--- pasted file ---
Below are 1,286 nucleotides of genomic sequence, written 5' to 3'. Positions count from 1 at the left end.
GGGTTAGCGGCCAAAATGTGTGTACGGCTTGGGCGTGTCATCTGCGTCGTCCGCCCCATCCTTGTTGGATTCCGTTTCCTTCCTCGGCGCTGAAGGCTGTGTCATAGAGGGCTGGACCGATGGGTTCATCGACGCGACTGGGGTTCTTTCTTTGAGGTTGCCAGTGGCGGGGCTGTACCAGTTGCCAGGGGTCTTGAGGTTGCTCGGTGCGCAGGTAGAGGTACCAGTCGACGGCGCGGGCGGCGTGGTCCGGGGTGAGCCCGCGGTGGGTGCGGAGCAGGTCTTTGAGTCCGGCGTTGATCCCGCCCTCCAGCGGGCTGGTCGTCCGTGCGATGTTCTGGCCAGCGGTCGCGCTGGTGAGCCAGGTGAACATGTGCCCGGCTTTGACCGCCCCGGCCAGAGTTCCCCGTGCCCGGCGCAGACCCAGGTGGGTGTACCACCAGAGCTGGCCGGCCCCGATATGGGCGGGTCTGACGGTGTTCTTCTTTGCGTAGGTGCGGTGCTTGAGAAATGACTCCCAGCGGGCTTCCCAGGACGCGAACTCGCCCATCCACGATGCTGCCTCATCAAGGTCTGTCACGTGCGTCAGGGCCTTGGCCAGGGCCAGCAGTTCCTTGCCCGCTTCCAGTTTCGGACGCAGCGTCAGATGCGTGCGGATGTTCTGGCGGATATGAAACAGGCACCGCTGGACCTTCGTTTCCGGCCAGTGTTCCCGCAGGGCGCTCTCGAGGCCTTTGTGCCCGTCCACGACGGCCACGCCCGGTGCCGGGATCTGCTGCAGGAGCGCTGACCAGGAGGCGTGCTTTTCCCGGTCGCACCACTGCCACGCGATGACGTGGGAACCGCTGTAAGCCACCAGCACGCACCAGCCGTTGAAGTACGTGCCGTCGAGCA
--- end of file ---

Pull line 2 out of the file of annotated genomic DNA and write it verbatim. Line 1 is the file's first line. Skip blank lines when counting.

GGGTTAGCGGCCAAAATGTGTGTACGGCTTGGGCGTGTCATCTGCGTCGTCCGCCCCATCCTTGTTGGATTCCGTTTCCTTCCTCGGCGCTGAAGGCTGTGTCATAGAGGGCTGGACCGATGGGTTCATCGACGCGACTGGGGTTCTTTCTTTGAGGTTGCCAGTGGCGGGGCTGTACCAGTTGCCAGGGGTCTTGAGGTTGCTCGGTGCGCAGGTAGAGGTACCAGTCGACGGCGCGGGCGGCGTGGTCCGGGGTGAGCCCGCGGTGGGTGCGGAGCAGGTCTTTGAGTCCGGCGTTGATCCCGCCCTCCAGCGGGCTGGTCGTCCGTGCGATGTTCTGGCCAGCGGTCGCGCTGGTGAGCCAGGTGAACATGTGCCCGGCTTTGACCGCCCCGGCCAGAGTTCCCCGTGCCCGGCGCAGACCCAGGTGGGTGTACCACCAGAGCTGGCCGGCCCCGATATGGGCGGGTCTGACGGTGTTCTTCTTTGCGTAGGTGCGGTGCTTGAGAAATGACTCCCAGCGGGCTTCCCAGGACGCGAACTCGCCCATCCACGATGCTGCCTCATCAAGGTCTGTCACGTGCGTCAGGGCCTTGGCCAGGGCCAGCAGTTCCTTGCCCGCTTCCAGTTTCGGACGCAGCGTCAGATGCGTGCGGATGTTCTGGCGGATATGAAACAGGCACCGCTGGACCTTCGTTTCCGGCCAGTGTTCCCGCAGGGCGCTCTCGAGGCCTTTGTGCCCGTCCACGACGGCCACGCCCGGTGCCGGGATCTGCTGCAGGAGCGCTGACCAGGAGGCGTGCTTTTCCCGGTCGCACCACTGCCACGCGATGACGTGGGAACCGCTGTAAGCCACCAGCACGCACCAGCCGTTGAAGTACGTGCCGTCGAGCA